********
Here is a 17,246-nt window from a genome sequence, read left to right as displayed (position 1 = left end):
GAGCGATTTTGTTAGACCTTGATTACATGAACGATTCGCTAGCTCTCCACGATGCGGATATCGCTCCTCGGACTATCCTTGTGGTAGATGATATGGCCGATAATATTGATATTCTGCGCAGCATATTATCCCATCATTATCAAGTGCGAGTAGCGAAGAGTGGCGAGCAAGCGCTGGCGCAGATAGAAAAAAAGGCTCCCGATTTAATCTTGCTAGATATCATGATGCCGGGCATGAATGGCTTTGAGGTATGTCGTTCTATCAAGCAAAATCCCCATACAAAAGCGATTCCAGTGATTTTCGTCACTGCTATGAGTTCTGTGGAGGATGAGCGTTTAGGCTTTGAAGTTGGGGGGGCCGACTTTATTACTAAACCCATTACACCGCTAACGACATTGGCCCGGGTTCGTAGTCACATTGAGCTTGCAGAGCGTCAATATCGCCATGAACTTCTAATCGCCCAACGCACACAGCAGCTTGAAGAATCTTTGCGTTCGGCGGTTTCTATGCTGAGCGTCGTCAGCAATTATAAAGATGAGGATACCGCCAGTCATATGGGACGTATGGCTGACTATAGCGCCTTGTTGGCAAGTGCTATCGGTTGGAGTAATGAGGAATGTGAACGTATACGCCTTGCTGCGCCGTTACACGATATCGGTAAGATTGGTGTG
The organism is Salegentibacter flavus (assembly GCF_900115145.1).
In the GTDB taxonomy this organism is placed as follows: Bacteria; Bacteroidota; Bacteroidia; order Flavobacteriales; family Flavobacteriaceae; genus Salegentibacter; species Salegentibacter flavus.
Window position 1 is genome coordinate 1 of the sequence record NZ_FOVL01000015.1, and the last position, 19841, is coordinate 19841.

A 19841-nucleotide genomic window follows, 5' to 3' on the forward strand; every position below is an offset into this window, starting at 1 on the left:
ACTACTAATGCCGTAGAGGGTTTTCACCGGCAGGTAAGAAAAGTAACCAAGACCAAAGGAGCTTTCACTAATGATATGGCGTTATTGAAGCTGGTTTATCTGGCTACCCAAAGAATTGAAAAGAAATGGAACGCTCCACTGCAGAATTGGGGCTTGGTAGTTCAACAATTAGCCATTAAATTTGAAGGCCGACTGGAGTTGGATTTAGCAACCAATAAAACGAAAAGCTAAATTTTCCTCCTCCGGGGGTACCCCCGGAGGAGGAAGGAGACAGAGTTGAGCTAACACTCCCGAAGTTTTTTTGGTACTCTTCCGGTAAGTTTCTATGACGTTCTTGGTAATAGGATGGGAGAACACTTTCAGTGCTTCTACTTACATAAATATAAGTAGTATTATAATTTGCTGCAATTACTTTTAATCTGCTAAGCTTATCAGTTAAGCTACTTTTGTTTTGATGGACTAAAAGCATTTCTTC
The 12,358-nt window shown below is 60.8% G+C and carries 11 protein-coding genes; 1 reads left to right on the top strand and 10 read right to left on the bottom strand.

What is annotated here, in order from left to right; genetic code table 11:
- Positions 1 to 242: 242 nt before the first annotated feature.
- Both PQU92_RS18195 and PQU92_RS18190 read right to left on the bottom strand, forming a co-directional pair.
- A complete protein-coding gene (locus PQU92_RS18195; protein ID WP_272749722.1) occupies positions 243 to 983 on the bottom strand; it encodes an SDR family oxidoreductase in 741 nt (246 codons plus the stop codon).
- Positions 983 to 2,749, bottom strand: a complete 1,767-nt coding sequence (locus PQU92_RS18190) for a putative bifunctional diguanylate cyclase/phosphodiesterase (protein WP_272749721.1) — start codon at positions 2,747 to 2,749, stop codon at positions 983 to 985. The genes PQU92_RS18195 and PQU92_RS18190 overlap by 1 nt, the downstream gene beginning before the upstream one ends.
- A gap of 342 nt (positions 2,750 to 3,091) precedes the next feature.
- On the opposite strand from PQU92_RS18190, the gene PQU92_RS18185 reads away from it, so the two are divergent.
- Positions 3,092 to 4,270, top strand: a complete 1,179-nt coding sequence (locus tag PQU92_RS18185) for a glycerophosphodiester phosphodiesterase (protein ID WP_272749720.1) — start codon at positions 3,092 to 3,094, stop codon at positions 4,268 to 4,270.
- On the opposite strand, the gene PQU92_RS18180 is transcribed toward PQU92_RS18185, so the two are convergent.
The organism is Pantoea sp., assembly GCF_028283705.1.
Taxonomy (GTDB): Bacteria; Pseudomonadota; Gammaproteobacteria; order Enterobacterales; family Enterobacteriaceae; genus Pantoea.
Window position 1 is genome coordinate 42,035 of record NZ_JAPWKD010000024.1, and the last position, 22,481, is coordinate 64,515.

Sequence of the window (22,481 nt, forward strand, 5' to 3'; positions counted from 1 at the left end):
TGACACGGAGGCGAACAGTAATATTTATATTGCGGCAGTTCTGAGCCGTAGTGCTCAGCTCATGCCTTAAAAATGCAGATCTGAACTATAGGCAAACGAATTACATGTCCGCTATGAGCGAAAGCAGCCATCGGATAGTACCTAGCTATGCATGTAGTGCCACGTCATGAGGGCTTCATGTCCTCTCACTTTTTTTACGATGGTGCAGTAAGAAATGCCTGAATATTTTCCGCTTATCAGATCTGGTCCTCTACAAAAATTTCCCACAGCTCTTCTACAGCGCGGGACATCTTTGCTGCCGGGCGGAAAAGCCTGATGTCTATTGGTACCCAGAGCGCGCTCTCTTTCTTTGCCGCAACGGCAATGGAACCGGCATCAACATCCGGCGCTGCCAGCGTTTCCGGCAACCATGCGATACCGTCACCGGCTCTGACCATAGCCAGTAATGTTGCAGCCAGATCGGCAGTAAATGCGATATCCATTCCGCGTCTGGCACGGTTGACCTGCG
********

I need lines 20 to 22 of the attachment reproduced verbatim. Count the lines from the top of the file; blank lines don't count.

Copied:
Window position 1 is genome coordinate 42,035 of record NZ_JAPWKD010000024.1, and the last position, 22,481, is coordinate 64,515.

Sequence of the window (22,481 nt, forward strand, 5' to 3'; positions counted from 1 at the left end):
TGACACGGAGGCGAACAGTAATATTTATATTGCGGCAGTTCTGAGCCGTAGTGCTCAGCTCATGCCTTAAAAATGCAGATCTGAACTATAGGCAAACGAATTACATGTCCGCTATGAGCGAAAGCAGCCATCGGATAGTACCTAGCTATGCATGTAGTGCCACGTCATGAGGGCTTCATGTCCTCTCACTTTTTTTACGATGGTGCAGTAAGAAATGCCTGAATATTTTCCGCTTATCAGATCTGGTCCTCTACAAAAATTTCCCACAGCTCTTCTACAGCGCGGGACATCTTTGCTGCCGGGCGGAAAAGCCTGATGTCTATTGGTACCCAGAGCGCGCTCTCTTTCTTTGCCGCAACGGCAATGGAACCGGCATCAACATCCGGCGCTGCCAGCGTTTCCGGCAACCATGCGATACCGTCACCGGCTCTGACCATAGCCAGTAATGTTGCAGCCAGATCGGCAGTAAATGCGATATCCATTCCGCGTCTGGCACGGTTGACCTGCG